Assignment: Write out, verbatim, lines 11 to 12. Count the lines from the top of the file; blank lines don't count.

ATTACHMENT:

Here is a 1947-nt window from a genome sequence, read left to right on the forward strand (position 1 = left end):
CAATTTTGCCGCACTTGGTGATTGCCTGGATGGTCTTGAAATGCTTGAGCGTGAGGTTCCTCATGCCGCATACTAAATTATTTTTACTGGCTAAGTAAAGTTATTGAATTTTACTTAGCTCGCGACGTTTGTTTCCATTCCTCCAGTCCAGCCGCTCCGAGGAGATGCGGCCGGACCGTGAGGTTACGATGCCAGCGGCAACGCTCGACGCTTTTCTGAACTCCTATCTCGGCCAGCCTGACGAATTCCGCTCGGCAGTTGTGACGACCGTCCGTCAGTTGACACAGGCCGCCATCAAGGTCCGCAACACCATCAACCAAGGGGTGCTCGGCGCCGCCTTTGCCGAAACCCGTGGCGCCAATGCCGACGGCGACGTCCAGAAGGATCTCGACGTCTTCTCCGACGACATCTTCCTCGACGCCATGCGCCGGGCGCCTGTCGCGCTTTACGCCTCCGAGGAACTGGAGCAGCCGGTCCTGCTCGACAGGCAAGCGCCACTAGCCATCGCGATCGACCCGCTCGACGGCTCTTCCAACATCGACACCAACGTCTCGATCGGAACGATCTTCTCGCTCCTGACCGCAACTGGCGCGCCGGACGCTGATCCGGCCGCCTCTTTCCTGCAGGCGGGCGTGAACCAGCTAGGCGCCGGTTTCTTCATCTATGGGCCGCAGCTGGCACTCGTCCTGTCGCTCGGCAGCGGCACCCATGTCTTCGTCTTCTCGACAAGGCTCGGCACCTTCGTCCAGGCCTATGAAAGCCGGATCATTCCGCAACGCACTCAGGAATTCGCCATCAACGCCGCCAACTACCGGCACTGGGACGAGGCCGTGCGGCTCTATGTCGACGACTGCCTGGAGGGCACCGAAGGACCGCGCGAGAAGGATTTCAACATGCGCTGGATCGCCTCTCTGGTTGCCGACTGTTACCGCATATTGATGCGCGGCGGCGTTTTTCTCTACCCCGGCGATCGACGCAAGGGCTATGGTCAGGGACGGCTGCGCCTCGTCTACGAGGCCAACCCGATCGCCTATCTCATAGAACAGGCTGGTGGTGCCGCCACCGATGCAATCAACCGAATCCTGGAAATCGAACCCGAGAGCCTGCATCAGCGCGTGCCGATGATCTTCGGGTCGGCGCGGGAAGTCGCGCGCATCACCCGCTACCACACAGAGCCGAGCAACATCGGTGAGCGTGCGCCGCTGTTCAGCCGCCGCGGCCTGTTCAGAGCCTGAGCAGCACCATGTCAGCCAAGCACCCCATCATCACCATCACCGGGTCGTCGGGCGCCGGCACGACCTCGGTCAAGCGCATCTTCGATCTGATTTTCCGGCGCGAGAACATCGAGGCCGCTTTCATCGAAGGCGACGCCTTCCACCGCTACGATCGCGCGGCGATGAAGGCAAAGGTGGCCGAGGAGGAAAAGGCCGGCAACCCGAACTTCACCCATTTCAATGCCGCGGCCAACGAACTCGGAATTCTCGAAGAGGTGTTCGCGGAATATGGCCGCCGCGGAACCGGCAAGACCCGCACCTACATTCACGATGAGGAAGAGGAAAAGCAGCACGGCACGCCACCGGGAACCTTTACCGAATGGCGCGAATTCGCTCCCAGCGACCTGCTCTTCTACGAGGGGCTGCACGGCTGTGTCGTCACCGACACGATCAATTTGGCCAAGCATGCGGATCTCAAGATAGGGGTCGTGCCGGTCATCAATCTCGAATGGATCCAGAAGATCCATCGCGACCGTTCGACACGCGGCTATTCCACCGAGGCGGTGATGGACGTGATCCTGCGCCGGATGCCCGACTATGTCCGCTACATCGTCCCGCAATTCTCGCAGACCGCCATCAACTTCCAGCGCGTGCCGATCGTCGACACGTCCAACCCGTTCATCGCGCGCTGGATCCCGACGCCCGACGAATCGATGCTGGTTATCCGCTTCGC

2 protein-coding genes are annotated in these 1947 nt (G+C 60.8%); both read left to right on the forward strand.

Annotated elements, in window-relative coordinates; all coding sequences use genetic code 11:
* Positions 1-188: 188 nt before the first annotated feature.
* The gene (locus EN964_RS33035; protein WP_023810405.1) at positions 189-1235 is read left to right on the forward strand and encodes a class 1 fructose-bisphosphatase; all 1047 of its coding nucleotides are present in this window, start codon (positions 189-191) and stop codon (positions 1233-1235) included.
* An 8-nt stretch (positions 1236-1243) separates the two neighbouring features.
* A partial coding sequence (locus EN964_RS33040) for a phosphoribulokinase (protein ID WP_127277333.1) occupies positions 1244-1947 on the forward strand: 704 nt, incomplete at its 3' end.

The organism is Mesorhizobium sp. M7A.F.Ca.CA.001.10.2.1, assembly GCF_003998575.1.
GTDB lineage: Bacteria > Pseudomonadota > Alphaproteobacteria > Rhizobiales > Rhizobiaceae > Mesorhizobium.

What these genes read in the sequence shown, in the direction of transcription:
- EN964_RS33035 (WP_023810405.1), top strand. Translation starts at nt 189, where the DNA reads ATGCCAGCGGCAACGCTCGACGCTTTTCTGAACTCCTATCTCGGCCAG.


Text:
What these genes read in the sequence shown, in the direction of transcription:
- EN964_RS33035 (WP_023810405.1), top strand. Translation starts at nt 189, where the DNA reads ATGCCAGCGGCAACGCTCGACGCTTTTCTGAACTCCTATCTCGGCCAG.